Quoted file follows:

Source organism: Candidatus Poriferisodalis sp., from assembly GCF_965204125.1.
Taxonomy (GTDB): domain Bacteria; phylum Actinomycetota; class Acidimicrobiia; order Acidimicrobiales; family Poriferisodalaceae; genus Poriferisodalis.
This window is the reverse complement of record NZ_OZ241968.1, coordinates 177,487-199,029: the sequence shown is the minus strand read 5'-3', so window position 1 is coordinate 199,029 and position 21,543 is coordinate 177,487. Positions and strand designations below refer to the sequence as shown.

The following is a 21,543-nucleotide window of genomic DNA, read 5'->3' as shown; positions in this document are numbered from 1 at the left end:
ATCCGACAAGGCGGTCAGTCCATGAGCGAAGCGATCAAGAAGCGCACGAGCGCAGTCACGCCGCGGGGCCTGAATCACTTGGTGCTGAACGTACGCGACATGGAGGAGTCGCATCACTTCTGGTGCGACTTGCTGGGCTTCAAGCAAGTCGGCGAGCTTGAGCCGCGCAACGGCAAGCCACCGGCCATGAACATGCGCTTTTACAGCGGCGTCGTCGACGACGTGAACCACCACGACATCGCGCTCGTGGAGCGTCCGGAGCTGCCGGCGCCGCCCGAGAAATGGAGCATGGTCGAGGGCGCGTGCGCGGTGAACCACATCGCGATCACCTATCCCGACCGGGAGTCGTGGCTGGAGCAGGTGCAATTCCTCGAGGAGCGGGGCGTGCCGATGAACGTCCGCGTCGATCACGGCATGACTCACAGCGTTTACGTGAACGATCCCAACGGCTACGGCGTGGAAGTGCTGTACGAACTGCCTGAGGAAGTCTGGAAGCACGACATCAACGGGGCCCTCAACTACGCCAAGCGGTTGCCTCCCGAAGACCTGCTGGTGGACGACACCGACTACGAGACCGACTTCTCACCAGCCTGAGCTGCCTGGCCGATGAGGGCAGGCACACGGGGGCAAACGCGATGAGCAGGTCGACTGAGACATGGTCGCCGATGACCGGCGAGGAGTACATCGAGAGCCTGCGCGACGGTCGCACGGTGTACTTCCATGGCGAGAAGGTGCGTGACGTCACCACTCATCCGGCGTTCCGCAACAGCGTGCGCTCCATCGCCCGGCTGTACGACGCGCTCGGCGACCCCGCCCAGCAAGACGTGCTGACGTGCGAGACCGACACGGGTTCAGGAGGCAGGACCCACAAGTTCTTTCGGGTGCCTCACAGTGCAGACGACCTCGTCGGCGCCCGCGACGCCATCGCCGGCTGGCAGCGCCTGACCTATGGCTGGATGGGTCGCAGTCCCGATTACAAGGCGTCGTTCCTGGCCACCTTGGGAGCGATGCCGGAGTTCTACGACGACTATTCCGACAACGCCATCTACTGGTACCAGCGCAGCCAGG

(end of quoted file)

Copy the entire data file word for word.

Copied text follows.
Source organism: Candidatus Poriferisodalis sp., from assembly GCF_965204125.1.
Taxonomy (GTDB): domain Bacteria; phylum Actinomycetota; class Acidimicrobiia; order Acidimicrobiales; family Poriferisodalaceae; genus Poriferisodalis.
This window is the reverse complement of record NZ_OZ241968.1, coordinates 177,487-199,029: the sequence shown is the minus strand read 5'-3', so window position 1 is coordinate 199,029 and position 21,543 is coordinate 177,487. Positions and strand designations below refer to the sequence as shown.

The following is a 21,543-nucleotide window of genomic DNA, read 5'->3' as shown; positions in this document are numbered from 1 at the left end:
ATCCGACAAGGCGGTCAGTCCATGAGCGAAGCGATCAAGAAGCGCACGAGCGCAGTCACGCCGCGGGGCCTGAATCACTTGGTGCTGAACGTACGCGACATGGAGGAGTCGCATCACTTCTGGTGCGACTTGCTGGGCTTCAAGCAAGTCGGCGAGCTTGAGCCGCGCAACGGCAAGCCACCGGCCATGAACATGCGCTTTTACAGCGGCGTCGTCGACGACGTGAACCACCACGACATCGCGCTCGTGGAGCGTCCGGAGCTGCCGGCGCCGCCCGAGAAATGGAGCATGGTCGAGGGCGCGTGCGCGGTGAACCACATCGCGATCACCTATCCCGACCGGGAGTCGTGGCTGGAGCAGGTGCAATTCCTCGAGGAGCGGGGCGTGCCGATGAACGTCCGCGTCGATCACGGCATGACTCACAGCGTTTACGTGAACGATCCCAACGGCTACGGCGTGGAAGTGCTGTACGAACTGCCTGAGGAAGTCTGGAAGCACGACATCAACGGGGCCCTCAACTACGCCAAGCGGTTGCCTCCCGAAGACCTGCTGGTGGACGACACCGACTACGAGACCGACTTCTCACCAGCCTGAGCTGCCTGGCCGATGAGGGCAGGCACACGGGGGCAAACGCGATGAGCAGGTCGACTGAGACATGGTCGCCGATGACCGGCGAGGAGTACATCGAGAGCCTGCGCGACGGTCGCACGGTGTACTTCCATGGCGAGAAGGTGCGTGACGTCACCACTCATCCGGCGTTCCGCAACAGCGTGCGCTCCATCGCCCGGCTGTACGACGCGCTCGGCGACCCCGCCCAGCAAGACGTGCTGACGTGCGAGACCGACACGGGTTCAGGAGGCAGGACCCACAAGTTCTTTCGGGTGCCTCACAGTGCAGACGACCTCGTCGGCGCCCGCGACGCCATCGCCGGCTGGCAGCGCCTGACCTATGGCTGGATGGGTCGCAGTCCCGATTACAAGGCGTCGTTCCTGGCCACCTTGGGAGCGATGCCGGAGTTCTACGACGACTATTCCGACAACGCCATCTACTGGTACCAGCGCAGCCAGG